Scientists are seeking ways to reduce levels of carbon dioxide (CO2) in the atmosphere by improving the processes that convert CO2 gas into other compounds such as ethanol (a liquid fuel). Copper is currently considered the best catalyst for this process; however, it is not very efficient. Ambient-pressure x-ray photoelectron spectroscopy (APXPS) at the ALS, coupled with theoretical work by a team at the California Institute of Technology, revealed how oxygen atoms embedded very near the surface of a copper sample dramatically boost the early stages of the CO2 catalytic reaction. The information could prove useful in designing new types of materials to further enhance reactions and make them more efficient in converting CO2 into other products.
Large concentrations of CO2 are harmful to human health and the environment, so researchers have been pursuing ways to remove it from the atmosphere and safely store it or chemically convert it into more beneficial forms. To convert CO2 into valuable hydrocarbons, a source of protons is needed, with water (H2O) being the favorite choice. However, CO2 is highly inert, and a catalyst is needed to initiate CO2 conversion reactions. Copper is the most promising pure-metal catalyst, but it is not very efficient or scalable, and its reaction pathways generally don’t lead to the desired final products. Despite numerous experimental and theoretical studies, the role played by the copper surface structure in initiating chemical reactions is still unclear, and scientists lack a comprehensive understanding of how CO2 and H2O molecules adsorb on the copper surface and interact.
At ALS Beamline 9.3.2, researchers performed APXPS experiments on thin foils of copper exposed to pure CO2 gas as well as mixtures of CO2 and H2O at room temperature. In some of the experiments, the sample was heated slightly in oxygen to increase the concentration of oxygen embedded in the foil. The APXPS data then revealed the various species of carbon and oxygen at the copper surface in the presence of water and different amounts of subsurface oxide. The probe depth (determined by the mean free path of the escaping photoelectrons) was about 1.2 nm from the topmost layer. At Caltech, members of the research team worked to develop and refine a quantum mechanical theory that unraveled the x-ray observations and explained the behavior of the molecules in the reaction.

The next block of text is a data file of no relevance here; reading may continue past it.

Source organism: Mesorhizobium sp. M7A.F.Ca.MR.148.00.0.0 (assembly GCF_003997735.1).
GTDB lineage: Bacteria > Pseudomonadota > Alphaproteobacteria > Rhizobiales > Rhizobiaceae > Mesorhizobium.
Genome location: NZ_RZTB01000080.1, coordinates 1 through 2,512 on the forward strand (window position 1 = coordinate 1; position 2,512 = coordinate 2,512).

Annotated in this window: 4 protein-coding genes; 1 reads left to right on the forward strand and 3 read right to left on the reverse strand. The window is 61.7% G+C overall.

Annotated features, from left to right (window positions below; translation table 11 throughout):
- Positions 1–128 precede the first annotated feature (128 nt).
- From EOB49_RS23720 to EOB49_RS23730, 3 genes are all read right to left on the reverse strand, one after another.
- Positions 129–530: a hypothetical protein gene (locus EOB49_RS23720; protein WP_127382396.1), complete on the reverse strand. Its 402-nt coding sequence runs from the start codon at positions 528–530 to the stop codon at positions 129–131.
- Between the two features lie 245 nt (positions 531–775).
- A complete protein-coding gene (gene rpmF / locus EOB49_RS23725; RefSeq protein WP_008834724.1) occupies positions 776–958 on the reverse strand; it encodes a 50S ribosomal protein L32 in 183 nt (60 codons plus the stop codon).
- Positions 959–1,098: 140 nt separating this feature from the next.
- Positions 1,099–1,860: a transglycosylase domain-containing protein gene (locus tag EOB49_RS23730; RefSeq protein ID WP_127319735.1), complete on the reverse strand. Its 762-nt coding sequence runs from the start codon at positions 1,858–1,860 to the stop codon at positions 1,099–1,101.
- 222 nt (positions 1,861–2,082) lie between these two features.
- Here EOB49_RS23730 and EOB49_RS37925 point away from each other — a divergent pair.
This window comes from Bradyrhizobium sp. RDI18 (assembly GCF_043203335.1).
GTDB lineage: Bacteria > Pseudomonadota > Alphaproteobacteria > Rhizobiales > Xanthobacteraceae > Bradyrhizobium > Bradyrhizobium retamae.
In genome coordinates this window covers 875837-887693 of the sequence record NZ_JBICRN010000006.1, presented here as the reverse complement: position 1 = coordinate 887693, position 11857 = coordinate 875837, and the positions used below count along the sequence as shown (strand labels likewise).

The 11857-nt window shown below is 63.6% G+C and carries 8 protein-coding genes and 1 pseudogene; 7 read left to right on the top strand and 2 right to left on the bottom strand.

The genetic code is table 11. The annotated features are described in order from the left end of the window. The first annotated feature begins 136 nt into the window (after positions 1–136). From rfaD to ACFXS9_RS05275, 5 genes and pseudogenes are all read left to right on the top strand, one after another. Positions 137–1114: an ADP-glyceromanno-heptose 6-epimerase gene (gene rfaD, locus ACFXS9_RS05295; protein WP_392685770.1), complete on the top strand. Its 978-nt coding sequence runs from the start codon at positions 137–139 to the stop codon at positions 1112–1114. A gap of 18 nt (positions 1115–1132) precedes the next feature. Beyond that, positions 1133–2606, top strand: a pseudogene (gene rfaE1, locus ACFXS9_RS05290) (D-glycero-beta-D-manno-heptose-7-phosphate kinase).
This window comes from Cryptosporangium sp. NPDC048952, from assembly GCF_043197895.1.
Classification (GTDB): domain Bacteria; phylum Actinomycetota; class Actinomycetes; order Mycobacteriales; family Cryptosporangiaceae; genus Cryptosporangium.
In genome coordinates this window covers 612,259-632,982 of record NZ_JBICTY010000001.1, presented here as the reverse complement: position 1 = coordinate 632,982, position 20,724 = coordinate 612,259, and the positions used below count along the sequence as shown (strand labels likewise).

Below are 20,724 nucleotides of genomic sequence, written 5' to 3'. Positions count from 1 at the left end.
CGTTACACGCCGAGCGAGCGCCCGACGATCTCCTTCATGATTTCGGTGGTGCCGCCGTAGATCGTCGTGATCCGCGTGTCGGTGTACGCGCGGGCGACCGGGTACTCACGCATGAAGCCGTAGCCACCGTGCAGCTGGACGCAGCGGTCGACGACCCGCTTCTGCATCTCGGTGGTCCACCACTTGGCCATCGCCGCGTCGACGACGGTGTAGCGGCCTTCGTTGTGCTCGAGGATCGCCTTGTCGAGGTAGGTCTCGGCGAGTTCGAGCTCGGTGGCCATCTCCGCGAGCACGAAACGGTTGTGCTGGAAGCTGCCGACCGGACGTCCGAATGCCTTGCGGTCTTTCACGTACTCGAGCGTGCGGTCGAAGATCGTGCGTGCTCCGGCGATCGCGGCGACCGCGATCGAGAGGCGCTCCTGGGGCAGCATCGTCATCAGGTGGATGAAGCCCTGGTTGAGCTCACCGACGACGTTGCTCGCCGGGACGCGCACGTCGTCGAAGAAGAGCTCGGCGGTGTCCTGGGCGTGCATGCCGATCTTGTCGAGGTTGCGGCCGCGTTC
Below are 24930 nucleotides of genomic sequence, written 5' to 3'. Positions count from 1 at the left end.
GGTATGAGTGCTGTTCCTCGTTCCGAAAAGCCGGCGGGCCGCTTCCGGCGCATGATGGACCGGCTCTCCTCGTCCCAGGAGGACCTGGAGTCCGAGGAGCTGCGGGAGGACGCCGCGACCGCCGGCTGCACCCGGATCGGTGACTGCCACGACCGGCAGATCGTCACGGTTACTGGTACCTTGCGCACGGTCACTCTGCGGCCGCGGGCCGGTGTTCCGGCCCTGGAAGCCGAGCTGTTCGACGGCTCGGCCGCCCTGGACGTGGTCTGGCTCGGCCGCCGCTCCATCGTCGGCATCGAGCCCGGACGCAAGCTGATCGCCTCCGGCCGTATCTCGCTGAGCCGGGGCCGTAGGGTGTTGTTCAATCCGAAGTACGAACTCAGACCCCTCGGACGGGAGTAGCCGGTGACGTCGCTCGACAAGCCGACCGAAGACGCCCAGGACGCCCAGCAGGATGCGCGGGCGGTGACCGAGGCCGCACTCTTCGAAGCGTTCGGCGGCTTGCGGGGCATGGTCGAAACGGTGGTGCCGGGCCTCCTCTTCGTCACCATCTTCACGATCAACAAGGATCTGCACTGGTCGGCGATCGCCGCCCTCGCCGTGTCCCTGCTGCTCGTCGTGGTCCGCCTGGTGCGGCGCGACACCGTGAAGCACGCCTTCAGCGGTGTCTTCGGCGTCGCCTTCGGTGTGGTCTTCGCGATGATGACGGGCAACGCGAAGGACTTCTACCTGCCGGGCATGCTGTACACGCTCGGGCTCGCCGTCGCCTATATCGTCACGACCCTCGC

The results showed that when there is little to no subsurface oxygen, CO2 molecules (in their usual linear O=C=O arrangement) hover above the copper surface in a weakly bound, physisorbed state (adsorption involving van der Waals forces). A modest amount of subsurface oxygen causes some of the copper near the surface to become positively charged. This has the effect of stabilizing any adsorbed H2O molecules, which can then interact with nearby CO2 molecules to facilitate chemisorbtion (adsorption involving chemical bonds), bending them through an angle of about 120°. This chemisorption is a key step in the transformation of CO2 and H2O into formate (HCOO–) and formic acid (HCOOH), which are basic building blocks for more complex hydrocarbons such as ethanol. Too much subsurface oxygen, however, decreases the stability of the CO2 and lowers the catalytic activity. The calculations indicated that an optimum amount of subsurface oxygen is (at most) one oxygen per every four copper atoms, or Cu(111)Ox=0.25.
The researchers expect that it should be possible to mix and match different catalysts (e.g., other copper surfaces, copper alloys, or other metals) with subsurface atoms other than oxygen (e.g., sulfur or chlorine). The insights gained in this work have thus provided a foundation for the rational development of improved CO2 catalysis as well as unique active electrocatalysts in general.
Contact: Ethan Crumlin
Research conducted by: M. Favaro and J. Yano (Berkeley Lab); H. Xiao, T. Cheng, and W.A. Goddard, III (California Institute of Technology); and E.J. Crumlin (ALS).
Research funding: U.S. Department of Energy, Office of Science, Basic Energy Sciences Program (DOE BES). Operation of the ALS is supported by DOE BES.
Publication about this research: M. Favaro, H. Xiao, T. Cheng, W.A. Goddard, III, J. Yano, and E.J. Crumlin, “Subsurface oxide plays a critical role in CO2 activation by Cu(111) surfaces to form chemisorbed CO2, the first step in reduction of CO2,” PNAS 114, 6706 (2017). doi: 10.1073/pnas.1701405114
Adapted from the Berkeley Lab news release, “Researchers Find a Surprise Just Beneath the Surface in Carbon Dioxide Experiment” and the Caltech news release, “Researchers Find a Surprise Just Beneath the Surface in Carbon Dioxide Experiment.”
ALS SCIENCE HIGHLIGHT #359